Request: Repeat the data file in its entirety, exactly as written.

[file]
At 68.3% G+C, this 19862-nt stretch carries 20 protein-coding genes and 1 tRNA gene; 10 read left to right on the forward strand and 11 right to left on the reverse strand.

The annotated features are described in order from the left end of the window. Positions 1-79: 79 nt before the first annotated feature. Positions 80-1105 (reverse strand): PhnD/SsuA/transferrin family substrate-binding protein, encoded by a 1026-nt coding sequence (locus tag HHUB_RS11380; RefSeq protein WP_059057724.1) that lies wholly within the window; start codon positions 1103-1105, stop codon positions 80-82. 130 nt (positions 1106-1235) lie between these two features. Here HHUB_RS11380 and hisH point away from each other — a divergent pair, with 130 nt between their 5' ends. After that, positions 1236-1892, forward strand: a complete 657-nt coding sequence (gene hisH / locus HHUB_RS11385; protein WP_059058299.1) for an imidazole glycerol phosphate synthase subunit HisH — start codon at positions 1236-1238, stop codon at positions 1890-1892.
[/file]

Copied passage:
At 68.3% G+C, this 19862-nt stretch carries 20 protein-coding genes and 1 tRNA gene; 10 read left to right on the forward strand and 11 right to left on the reverse strand.

The annotated features are described in order from the left end of the window. Positions 1-79: 79 nt before the first annotated feature. Positions 80-1105 (reverse strand): PhnD/SsuA/transferrin family substrate-binding protein, encoded by a 1026-nt coding sequence (locus tag HHUB_RS11380; RefSeq protein WP_059057724.1) that lies wholly within the window; start codon positions 1103-1105, stop codon positions 80-82. 130 nt (positions 1106-1235) lie between these two features. Here HHUB_RS11380 and hisH point away from each other — a divergent pair, with 130 nt between their 5' ends. After that, positions 1236-1892, forward strand: a complete 657-nt coding sequence (gene hisH / locus HHUB_RS11385; protein WP_059058299.1) for an imidazole glycerol phosphate synthase subunit HisH — start codon at positions 1236-1238, stop codon at positions 1890-1892.